In the SmartMobility cluster meeting of Friday Feb 26, 12:30-13:30h, in Pav. K16, Jos Trienekens leads the discussion about the attached paper by Cuenca, Boza, Ortiz, Trienekens, “Conceptual Interoperability Barriers Framework (CIBF) – A Case Study of Multi-organizational Software Development”, In Proc. ICEIS 2015, vol. 2, pp. 521 -531, 2015; see below for the abstract.
Abstract: This paper identifies conceptual barriers to enterprise interoperability and classifies them along interoperability levels of concern. The classification is based on the enterprise interoperability framework by Interop NoE and introduces the concepts of horizontal and vertical interoperability. From the initial classification a new conceptual interoperability barriers framework is proposed. The goal of the framework is to present generic conceptual barriers to interoperability and show where they are interrelated. The proposal has been validated in a case study of multi-organizational software development.
This Friday (Jan 22) Jonnro Erasmus will introduce the recently started EU project HORSE in which our group participates; see below for the abstract.
Mass customization and personalization is approaching a state where every instance of a product is different from all other instances of that same product. This variation in the product specifications clearly has manufacturing implications. It is an exceedingly laborious and expensive task to adjust manufacturing systems for different product variations. To keep cost down while reaching for more individualised products, manufacturers want to do more with less equipment and operating personnel. This dilemma represents a system optimisation problem in which the input into the process constantly changes, the service stations are not fixed and the process steps are dependant on the product requirements. TU/e is one of the 15 partners in the HORSE project, which aims to develop techologies for the smart factories of the future. Jonnro will present an overview of the project and give some detail about the role of TU/e.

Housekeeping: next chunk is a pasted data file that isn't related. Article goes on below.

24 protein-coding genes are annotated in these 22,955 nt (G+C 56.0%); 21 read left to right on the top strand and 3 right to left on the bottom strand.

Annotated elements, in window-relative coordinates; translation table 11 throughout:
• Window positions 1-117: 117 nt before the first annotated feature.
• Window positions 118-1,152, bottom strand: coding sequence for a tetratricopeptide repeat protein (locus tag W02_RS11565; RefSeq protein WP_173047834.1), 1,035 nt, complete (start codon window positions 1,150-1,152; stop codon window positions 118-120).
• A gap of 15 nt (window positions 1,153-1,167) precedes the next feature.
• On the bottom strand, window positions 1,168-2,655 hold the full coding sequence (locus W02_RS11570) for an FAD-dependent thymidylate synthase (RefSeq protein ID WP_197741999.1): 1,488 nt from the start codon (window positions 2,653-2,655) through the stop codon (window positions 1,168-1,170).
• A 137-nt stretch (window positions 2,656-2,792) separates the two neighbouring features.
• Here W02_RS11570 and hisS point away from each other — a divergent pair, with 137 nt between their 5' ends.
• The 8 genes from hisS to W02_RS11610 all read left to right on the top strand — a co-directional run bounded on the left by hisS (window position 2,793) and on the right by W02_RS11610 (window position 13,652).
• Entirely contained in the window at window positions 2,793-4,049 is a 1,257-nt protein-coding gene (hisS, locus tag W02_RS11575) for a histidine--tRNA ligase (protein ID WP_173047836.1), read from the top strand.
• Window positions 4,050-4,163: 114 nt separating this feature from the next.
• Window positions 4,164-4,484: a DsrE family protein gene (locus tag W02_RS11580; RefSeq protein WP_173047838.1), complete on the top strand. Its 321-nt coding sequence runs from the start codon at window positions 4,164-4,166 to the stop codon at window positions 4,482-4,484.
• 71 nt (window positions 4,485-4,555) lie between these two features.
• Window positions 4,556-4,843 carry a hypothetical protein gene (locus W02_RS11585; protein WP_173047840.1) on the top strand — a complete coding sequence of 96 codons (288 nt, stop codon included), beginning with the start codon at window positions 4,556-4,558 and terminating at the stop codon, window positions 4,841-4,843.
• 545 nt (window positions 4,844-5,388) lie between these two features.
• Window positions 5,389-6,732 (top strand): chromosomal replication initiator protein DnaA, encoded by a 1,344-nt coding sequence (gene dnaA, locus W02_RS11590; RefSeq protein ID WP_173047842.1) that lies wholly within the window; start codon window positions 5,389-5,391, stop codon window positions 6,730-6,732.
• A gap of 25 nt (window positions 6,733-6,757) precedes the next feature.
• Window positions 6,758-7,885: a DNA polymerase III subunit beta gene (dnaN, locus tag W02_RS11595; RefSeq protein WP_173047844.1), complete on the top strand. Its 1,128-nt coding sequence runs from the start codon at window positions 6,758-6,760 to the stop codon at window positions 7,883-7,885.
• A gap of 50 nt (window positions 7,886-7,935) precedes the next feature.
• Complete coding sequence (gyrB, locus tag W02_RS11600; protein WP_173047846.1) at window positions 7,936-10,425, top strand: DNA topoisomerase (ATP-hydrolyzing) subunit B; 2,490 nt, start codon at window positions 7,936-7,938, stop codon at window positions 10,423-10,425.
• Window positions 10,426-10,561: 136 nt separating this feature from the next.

[Same topic as Sep 25 meeting, since that meeting was canceled due to lack of attendance] Nov 27, 12:30h, Shaya Pourmirza will lead the discussion about a paper by Metzger et al. ” Predictive Monitoring of Heterogeneous Service-oriented Business Networks:The Transport and Logistics Case”, Service Research and Innovation Institute Global Conference, pp. 313 -322, 2012; see below for the abstract.
Future service technology will provide an unprecedented access to operational data, which opens up novel opportunities for monitoring, controlling and managing service- oriented business processes. Amongst these opportunities, we consider predictive monitoring to be a major lever for increased efficiency, effectiveness and sustainability in future business networks. Predictive monitoring means that critical events, potential deviations and unplanned situations can be anticipated and proactively managed and mitigated along the execution of business processes. This paper demonstrates the potential of predictive monitoring in practice. We focus on transport & logistics as a major industry sector — accounting for between 10% to 20% of a country’s Gross Domestic Product. Based on widely adopted standards and real operational data, we empirically support the relevance of key issues faced in that industry sector, such as late cancellations of transport bookings and delayed deliveries. As a solution, we describe the design of a novel, cloud- and services-based collaboration and integration platform. Based on this platform we develop short-term prediction capabilities allowing to proactively manage and mitigate the identified issues in the transport & logistics industry, thus promising to increase business efficiency and sustainability.